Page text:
Brice's Cross Roads, MS

[Brice's Cross Roads National Battlefield Courtesy of Wikipedia]

Date: June 10, 1864

Location: Please click on link below for map.

Brices Cross Roads NBS (park), Mississippi, United States

Campaign: Forrest’s Defense of Mississippi [1864]

Battles in Campaign:


  • At the beginning of June 1864, Maj. Gen. Nathan Bedford Forrest set out with his cavalry corps of about 2,000 men to enter Middle Tennessee and destroy the Nashville & Chattanooga Railroad, which was carrying men and supplies to Maj. Gen. William T. Sherman in Georgia.


  • Union: Brig. Gen. Samuel D. Sturgis

  • Confederate: Maj. Gen. Nathan Bedford Forrest

Principal Forces:

  • Union: Three-brigade division of infantry and a division of cavalry (about 8,500 )

  • Confederate: Cavalry Corps (about 3,200)


  • On June 10, 1864, Forrest’s smaller Confederate force defeated a much larger Union column under Brig. Gen. Samuel Sturgis at Brice's Cross Roads.

  • At 9:45 a.m., a brigade of Benjamin H. Grierson's Union cavalry division reached Brice's Crossroads and the battle started at 10:30 a.m. when the Confederates performed a stalling operation with a brigade of their own.

  • Forrest then ordered the rest of his cavalry to converge around the crossroads.

  • The remainder of the Union cavalry arrived in support, but a strong Confederate assault soon pushed them back at 11:30 a.m., when the balance of Forrest's cavalry arrived on the scene.

  • Grierson called for infantry support and Sturgis obliged. The line held until 1:30 p.m. when the first regiments of Federal infantry arrived.

  • The Union line, initially bolstered by the infantry, briefly seized the momentum and attacked the Confederate left flank, but Forrest launched an attack from his extreme right and left wings, before the rest of the federal infantry could take to the field.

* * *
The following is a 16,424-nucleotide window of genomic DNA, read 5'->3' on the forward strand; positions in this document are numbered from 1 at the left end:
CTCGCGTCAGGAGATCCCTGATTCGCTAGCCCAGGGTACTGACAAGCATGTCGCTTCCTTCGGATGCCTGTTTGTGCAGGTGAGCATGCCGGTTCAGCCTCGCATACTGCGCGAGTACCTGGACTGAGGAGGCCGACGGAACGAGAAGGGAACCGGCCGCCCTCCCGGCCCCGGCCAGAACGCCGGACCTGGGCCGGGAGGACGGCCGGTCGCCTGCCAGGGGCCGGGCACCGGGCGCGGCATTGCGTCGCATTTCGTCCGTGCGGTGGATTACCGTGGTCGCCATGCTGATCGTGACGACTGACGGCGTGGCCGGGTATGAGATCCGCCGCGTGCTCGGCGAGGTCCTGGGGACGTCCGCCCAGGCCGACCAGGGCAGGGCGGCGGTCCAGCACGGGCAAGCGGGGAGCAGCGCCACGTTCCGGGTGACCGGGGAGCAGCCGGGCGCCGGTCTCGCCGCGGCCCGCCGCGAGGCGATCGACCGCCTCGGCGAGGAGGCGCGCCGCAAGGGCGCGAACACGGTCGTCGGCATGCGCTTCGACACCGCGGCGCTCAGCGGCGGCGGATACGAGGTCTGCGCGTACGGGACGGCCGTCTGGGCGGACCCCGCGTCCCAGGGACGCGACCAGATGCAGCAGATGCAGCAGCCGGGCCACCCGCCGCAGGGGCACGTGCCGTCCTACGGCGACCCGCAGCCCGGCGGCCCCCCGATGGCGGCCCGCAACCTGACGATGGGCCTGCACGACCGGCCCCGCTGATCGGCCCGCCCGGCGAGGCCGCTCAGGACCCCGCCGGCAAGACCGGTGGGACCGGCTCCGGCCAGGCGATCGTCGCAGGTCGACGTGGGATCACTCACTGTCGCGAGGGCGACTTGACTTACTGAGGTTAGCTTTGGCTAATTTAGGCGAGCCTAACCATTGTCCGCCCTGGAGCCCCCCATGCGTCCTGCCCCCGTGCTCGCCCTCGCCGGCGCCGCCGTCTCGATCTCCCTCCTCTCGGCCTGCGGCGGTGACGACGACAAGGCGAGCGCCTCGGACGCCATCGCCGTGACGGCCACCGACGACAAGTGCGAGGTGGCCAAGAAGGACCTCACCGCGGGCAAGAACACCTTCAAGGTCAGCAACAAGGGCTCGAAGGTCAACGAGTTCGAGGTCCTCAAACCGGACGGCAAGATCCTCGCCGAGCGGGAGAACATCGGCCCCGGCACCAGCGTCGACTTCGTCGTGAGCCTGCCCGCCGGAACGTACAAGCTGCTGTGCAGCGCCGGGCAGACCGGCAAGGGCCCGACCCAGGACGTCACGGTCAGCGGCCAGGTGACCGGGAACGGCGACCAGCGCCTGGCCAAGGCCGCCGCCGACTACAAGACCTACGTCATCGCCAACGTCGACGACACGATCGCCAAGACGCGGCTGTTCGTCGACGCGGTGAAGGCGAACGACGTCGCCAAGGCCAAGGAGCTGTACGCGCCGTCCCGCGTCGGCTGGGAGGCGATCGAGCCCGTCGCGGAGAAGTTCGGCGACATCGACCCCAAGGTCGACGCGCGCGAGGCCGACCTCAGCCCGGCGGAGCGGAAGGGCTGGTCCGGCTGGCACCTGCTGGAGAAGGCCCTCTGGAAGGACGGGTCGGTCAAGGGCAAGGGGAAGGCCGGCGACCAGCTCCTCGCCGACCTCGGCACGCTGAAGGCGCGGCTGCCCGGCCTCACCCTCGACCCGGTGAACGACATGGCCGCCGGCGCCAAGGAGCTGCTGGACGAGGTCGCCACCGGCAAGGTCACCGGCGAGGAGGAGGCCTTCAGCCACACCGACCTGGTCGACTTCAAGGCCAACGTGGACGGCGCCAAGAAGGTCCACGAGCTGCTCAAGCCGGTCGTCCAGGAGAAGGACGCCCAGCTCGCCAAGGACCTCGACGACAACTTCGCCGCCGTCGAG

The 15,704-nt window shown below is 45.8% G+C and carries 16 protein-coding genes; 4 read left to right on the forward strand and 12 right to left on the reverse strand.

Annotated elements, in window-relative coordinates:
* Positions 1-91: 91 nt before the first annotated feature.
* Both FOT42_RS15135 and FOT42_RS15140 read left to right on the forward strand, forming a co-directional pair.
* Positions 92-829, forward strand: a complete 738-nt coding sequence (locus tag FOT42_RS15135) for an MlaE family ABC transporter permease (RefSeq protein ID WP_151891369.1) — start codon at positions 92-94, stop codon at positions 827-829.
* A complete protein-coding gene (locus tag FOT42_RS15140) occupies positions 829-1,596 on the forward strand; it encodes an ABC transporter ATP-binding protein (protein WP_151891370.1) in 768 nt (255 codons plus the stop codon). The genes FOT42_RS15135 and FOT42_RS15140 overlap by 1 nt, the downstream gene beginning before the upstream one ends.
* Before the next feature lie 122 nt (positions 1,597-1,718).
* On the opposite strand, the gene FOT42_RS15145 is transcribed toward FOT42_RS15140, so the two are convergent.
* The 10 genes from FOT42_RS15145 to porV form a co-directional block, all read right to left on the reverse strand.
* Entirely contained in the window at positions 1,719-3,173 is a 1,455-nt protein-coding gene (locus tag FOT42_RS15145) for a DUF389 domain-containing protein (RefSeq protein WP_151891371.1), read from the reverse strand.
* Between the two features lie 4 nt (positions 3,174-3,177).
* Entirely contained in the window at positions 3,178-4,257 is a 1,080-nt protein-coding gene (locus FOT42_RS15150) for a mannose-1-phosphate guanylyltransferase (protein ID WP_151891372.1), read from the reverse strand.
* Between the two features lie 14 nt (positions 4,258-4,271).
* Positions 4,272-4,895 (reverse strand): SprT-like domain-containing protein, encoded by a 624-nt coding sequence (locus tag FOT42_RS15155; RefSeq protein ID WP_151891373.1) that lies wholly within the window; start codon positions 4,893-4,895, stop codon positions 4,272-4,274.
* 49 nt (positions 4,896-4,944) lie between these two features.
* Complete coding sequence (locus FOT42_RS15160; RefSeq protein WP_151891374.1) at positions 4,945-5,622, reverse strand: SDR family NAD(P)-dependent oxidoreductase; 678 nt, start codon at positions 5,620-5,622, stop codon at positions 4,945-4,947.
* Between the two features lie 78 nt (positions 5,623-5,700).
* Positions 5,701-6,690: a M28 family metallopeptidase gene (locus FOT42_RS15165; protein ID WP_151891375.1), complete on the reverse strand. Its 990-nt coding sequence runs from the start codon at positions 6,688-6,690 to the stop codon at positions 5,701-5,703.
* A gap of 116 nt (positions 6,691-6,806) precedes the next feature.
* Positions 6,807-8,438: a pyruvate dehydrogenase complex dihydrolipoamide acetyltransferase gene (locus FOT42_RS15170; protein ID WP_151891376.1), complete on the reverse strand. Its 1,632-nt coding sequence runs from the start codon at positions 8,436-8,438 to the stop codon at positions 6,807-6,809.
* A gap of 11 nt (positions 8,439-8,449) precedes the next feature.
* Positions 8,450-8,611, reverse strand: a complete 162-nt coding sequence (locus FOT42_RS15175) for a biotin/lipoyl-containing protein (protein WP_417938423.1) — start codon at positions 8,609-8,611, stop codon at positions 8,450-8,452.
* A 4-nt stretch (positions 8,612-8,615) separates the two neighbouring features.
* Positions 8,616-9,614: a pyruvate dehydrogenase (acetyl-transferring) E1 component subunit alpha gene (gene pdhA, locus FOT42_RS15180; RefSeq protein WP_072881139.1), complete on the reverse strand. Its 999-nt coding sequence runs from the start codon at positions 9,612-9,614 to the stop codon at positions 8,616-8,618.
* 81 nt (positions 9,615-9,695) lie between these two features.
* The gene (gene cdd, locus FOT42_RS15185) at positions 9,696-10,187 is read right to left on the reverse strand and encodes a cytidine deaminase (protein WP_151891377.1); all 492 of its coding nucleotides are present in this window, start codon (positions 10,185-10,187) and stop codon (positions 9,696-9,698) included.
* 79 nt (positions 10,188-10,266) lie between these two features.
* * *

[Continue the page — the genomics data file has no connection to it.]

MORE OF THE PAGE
• In this phase of the battle, Forrest commanded his artillery to unlimber, unprotected, only yards from the Federal position, and to shell the Union line with grapeshot.

  • The massive damage caused Sturgis to re-order the line in a tighter semi-circle around the crossroads, facing east.

  • At 3:30, the Confederates in the 2nd Tennessee Cavalry assaulted the bridge across the Tishomingo.

  • Although the attack failed, it caused severe confusion among the Federal troops and Sturgis ordered a general retreat.

  • With the Confederate in pursuit, the retreat bottlenecked at the bridge and a panicked rout developed.

  • The ensuing wild flight and pursuit back to Memphis carried across six counties before the exhausted Confederates retired.

  • This brilliant tactical victory against long odds cemented Forrest’s reputation as one of the foremost mounted infantry leaders of the war.

Photo Gallery2

Brice's Crossroads National Battlefield Troop movements prior to battle Advance forces meet at skirmish line First shoots fired

First Confederate battle line at 1:00 o'clock First Union battle line Second Confederate battle line Second Union battle line

Union General Sturgis tries to hold crossroads The Brice Home Monument at Brice's Crossroads The Western Campaign 1864

Map of Battle of Brice's Crossroads Confederate Victory
Pursuit of Union Forces
Union Retreat
Defense at the Bridge
Confederate Position at Brice's Crossroads

Confederate Position at Brice's Crossroads Confederate Artillery at Log Cabin Ridge Terrain and Landscape Union Wagon trains

General Barteau's Flank Movement Tishomingo Creek Bridge Chief Tishomingo Fight at Tishomingo Creek Bridge

Tishomingo Creek Spoils of War Tishomingo Creek Artillery Charge

Life at the Crossroads

James Jourdan Grave

James Jourdan Grave

James Jourdan Grave

James Jourdan Grave

Agnew Diaries

White House Ridge

Retreat to Memphis


USCT Stand



Slide Presentation: None

Classification3: B


  • Union: 2,610

  • Confederate: 495

Results: Confederate Victory

Battlefield Websites:

Lodging and Restaurants: Mississippi Tourism

Recommended Resources:

1 National Park Service summary.

2 Please click on the image to enlarge it. You may copy the images if you include the following note and link with each image: "Courtesy of"

3 Classification:

  • A - having a decisive influence on a campaign and a direct impact on the course of the war

  • B - having a direct and decisive influence on their campaign

  • C - having observable influence on the outcome of a campaign

  • D - having a limited influence on the outcome of their campaign or operation but achieving or affecting important local objectives

4 Casualties are someone killed, injured, wounded, captured or missing.

Revised 04/12/2013